Sayano-Shushenskaya hydropower plant.Ilya Naimushin/Sputnik
Russia's largest power plant is located on the Yenisei River in Khakassia. Its 242-meter dam is considered one of the tallest in the world. The hydropower plant was built over 37 years, from 1963 to 2000, although its first power unit was launched in 1978. The structure of the dam was designed by Leningrad engineers to be especially solid and long-lasting since the plant is located in a seismically active zone and must withstand strong vibrations. They say that the amount of concrete used in the plant’s construction would be enough to pave a road from Moscow to Vladivostok. Water discharges from the dam into the Yenisei look very impressive and are even something of a tourist attraction.
The 10-ruble note carries a depiction of this unique hydroelectric power plant located near the town of Divnogorsk in the Krasnoyarsk Territory. Built between 1955 and 1971, at the time of the plant’s launch it was the largest in the world and is still the second largest in Russia. The hydroelectric power plant has significantly influenced the water temperature in the Yenisei in the surrounding area, to such an extent that the river no longer freezes even in harsh Siberian winters.
Russia's only ship lift is also located here, allowing vessels ranging from small ships to large barges to enter a special platform on rails and be transported upward, much like a funicular.
It looks fantastic.
The construction of this hydroelectric power plant near Volgograd was one of the “Great Construction Projects of Communism,” and 30,000 people worked here each year. At the time of its launch in 1963, it was the largest hydropower plant in the world.
A road and a railway go across the top of the dam, which makes for the shortest route connecting different parts of the Volga region. A sturgeon hatchery was set up here in an effort to compensate for the environmental impact caused by the construction of the hydropower plant.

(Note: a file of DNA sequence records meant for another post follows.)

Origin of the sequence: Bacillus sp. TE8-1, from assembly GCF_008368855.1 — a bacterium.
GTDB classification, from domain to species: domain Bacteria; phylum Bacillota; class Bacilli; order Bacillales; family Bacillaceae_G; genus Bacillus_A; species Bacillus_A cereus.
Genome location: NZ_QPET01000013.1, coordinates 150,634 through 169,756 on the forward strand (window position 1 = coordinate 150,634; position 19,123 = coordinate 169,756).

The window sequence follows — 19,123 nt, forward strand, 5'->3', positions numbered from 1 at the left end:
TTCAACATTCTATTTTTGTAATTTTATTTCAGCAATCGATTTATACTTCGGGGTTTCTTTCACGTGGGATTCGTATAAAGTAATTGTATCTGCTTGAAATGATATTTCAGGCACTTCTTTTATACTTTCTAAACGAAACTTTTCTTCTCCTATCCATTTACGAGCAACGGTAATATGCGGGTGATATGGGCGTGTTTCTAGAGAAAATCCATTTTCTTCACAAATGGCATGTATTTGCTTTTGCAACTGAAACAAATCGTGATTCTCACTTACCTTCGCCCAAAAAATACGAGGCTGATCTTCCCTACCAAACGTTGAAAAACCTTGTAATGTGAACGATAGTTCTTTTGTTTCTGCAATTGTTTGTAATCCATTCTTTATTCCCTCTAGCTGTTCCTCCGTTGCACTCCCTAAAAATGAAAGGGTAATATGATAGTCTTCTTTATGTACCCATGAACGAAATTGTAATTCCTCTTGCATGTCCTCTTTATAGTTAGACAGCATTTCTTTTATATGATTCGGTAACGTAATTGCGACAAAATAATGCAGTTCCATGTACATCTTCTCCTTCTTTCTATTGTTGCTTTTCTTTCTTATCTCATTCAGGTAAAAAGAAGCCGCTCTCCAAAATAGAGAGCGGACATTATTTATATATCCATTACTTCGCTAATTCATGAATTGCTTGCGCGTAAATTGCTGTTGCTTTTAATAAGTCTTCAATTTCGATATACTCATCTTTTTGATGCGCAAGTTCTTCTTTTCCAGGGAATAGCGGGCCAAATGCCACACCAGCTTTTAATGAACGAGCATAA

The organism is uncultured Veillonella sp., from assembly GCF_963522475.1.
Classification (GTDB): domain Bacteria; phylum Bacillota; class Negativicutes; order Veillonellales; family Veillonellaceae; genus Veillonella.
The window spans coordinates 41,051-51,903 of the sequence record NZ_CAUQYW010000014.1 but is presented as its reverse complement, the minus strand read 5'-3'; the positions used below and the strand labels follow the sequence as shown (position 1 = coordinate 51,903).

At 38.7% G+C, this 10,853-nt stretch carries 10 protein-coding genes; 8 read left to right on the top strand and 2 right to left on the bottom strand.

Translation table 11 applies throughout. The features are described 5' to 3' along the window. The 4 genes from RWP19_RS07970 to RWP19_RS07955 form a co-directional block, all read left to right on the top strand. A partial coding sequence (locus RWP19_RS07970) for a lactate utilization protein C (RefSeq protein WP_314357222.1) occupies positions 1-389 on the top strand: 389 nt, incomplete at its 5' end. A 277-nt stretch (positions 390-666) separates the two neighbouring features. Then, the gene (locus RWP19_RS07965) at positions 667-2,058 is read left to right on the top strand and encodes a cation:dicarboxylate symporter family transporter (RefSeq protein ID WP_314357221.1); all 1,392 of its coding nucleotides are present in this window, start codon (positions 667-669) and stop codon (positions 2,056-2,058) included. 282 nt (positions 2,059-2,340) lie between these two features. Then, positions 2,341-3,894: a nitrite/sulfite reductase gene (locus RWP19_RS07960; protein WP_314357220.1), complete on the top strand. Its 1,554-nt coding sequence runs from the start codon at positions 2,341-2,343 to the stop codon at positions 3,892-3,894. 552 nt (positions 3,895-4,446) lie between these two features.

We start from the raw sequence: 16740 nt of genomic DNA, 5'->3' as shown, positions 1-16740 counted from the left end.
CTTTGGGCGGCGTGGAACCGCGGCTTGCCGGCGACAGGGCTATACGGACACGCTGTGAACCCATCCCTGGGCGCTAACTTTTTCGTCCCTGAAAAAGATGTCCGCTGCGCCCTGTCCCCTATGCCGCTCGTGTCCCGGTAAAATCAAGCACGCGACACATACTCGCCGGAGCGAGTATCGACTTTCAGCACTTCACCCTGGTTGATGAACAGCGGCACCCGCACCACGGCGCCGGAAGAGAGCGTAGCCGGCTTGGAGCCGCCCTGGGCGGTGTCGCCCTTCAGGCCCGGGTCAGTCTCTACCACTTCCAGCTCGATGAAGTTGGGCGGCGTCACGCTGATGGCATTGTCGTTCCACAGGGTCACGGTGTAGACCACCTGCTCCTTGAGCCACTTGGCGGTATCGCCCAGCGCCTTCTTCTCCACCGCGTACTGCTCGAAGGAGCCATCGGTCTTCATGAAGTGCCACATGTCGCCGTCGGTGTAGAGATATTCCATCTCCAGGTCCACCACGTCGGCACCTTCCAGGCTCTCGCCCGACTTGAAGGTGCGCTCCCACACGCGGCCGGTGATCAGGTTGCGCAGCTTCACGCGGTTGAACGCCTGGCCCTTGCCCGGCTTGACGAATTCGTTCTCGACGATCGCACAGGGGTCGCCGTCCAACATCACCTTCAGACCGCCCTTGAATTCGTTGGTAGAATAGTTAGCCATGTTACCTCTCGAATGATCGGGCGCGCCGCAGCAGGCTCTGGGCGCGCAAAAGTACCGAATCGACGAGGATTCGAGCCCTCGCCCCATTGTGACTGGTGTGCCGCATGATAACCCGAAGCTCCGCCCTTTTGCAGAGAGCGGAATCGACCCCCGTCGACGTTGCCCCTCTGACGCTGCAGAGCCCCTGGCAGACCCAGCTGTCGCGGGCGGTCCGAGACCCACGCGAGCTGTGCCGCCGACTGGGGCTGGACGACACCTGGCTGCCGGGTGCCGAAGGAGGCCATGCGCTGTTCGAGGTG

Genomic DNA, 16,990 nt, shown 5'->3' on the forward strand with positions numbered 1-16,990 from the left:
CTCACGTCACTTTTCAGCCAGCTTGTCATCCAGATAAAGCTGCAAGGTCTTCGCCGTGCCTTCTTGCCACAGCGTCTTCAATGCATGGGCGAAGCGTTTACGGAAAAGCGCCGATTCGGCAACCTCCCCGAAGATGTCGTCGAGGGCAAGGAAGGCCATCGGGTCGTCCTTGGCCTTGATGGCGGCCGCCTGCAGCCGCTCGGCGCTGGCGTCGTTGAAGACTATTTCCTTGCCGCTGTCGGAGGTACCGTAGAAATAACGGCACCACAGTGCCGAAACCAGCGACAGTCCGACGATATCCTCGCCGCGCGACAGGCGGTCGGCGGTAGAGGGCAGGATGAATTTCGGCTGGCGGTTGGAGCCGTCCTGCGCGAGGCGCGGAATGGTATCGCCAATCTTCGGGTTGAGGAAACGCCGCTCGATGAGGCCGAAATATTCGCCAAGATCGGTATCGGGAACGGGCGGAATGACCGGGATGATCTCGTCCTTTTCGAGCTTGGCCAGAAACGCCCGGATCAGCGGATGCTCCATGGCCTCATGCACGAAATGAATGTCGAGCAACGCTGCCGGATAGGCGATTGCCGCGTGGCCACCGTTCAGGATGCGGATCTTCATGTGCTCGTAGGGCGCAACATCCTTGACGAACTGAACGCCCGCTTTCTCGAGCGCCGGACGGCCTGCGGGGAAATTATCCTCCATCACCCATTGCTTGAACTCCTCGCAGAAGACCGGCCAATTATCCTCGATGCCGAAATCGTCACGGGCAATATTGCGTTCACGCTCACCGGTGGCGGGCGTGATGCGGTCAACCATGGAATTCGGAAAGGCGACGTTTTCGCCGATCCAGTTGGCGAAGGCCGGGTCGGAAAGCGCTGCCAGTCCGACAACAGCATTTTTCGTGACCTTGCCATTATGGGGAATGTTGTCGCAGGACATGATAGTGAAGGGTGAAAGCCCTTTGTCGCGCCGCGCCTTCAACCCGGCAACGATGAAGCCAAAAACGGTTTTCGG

The Volga HPP is decorated with monumental mosaics and panels, making it quite remarkable from an artistic point of view as well.
The world's first hydroelectric power plant to be built on permafrost is located on the Vilyui River in Yakutia. Its construction facilitated large-scale diamond mining in the region after Soviet geologists discovered that rich diamond deposits were tucked away in this remote area far from civilization. No form of energy other than hydropower could work here. The construction process was extremely difficult since there were no roads or settlements, just permafrost, and temperatures during the winter dropped to 60 below zero. But despite these challenges, all of the plant's power units went into operation in the mid-1970s. Nowadays, the settlement set up by workers who built the plant has about 4,000 residents. Following this project’s success, other Soviet hydroelectric power plants were built on permafrost too.
The most powerful of these is the Kolyma HPP, which is located 500 km from Magadan and generates around 75 percent of the region's electricity. Originally, the plan was for the plant to be built in the 1930s, but the construction was considered too costly at the time. The final project was approved in 1970, but there were numerous delays due to the difficult soil and harsh climate, and construction was officially completed only in 2007. Before the hydropower plant, there was nothing here and the nearest road was 40 km away. Now there is a settlement with a population of 2,000 people situated nearby.
The building of this hydroelectric power plant (built from 1935 to 1955) and its locks are today considered an architectural monument. It is located in the city of Rybinsk on the Volga.
Mother Volga monument.Howard Lifshitz (CC BY 2.0)
To build it, around 10 percent of the Yaroslavl Region was flooded, including forests, agricultural land and people's houses. In addition to small villages, the flooded area included an old trading town called Mologa, which from time to time still appears from under the water, revealing what remains of its foundations and streets.
This hydroelectric power plant in Dagestan is the most powerful in the North Caucasus. It was built in the 1970s in a narrow and extremely steep gorge, and its dam is considered the second highest in the country. Sitting on the turquoise waters of the Sulak River, the plant looks very picturesque and attracts many tourists.
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